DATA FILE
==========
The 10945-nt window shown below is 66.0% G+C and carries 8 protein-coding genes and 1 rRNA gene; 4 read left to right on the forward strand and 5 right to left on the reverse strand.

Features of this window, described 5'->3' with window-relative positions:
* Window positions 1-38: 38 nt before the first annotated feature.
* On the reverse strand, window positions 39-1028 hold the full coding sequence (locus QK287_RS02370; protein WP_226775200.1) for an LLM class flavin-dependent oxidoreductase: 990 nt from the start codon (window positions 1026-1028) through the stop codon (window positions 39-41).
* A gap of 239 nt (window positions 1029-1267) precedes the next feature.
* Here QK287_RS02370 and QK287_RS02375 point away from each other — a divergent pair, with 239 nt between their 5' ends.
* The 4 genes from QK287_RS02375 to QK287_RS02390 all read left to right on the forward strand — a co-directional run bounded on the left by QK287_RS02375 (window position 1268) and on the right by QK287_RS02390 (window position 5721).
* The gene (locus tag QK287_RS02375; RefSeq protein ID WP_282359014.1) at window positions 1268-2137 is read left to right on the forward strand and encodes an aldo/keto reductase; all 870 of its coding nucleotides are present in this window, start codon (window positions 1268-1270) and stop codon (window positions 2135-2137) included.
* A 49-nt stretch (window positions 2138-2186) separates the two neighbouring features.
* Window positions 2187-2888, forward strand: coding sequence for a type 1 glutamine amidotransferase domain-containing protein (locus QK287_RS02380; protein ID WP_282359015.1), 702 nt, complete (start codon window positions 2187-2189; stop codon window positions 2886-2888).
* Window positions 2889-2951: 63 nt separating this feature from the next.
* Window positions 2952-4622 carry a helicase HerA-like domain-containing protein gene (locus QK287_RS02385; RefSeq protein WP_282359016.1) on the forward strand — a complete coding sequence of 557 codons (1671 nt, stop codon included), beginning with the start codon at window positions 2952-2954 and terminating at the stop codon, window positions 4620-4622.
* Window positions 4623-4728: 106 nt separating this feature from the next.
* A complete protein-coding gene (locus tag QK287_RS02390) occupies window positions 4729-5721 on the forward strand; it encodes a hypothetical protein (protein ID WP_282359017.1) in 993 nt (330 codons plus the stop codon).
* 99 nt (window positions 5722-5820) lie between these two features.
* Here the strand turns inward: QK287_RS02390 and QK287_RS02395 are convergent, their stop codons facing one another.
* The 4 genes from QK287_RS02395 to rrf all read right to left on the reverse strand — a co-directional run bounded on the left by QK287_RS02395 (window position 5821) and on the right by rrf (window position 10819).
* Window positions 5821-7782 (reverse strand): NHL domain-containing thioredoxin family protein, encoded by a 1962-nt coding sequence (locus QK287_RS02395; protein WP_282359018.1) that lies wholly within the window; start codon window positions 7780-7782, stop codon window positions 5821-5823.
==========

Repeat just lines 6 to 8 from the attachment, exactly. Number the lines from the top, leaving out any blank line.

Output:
* Here QK287_RS02370 and QK287_RS02375 point away from each other — a divergent pair, with 239 nt between their 5' ends.
* The 4 genes from QK287_RS02375 to QK287_RS02390 all read left to right on the forward strand — a co-directional run bounded on the left by QK287_RS02375 (window position 1268) and on the right by QK287_RS02390 (window position 5721).
* The gene (locus tag QK287_RS02375; RefSeq protein ID WP_282359014.1) at window positions 1268-2137 is read left to right on the forward strand and encodes an aldo/keto reductase; all 870 of its coding nucleotides are present in this window, start codon (window positions 1268-1270) and stop codon (window positions 2135-2137) included.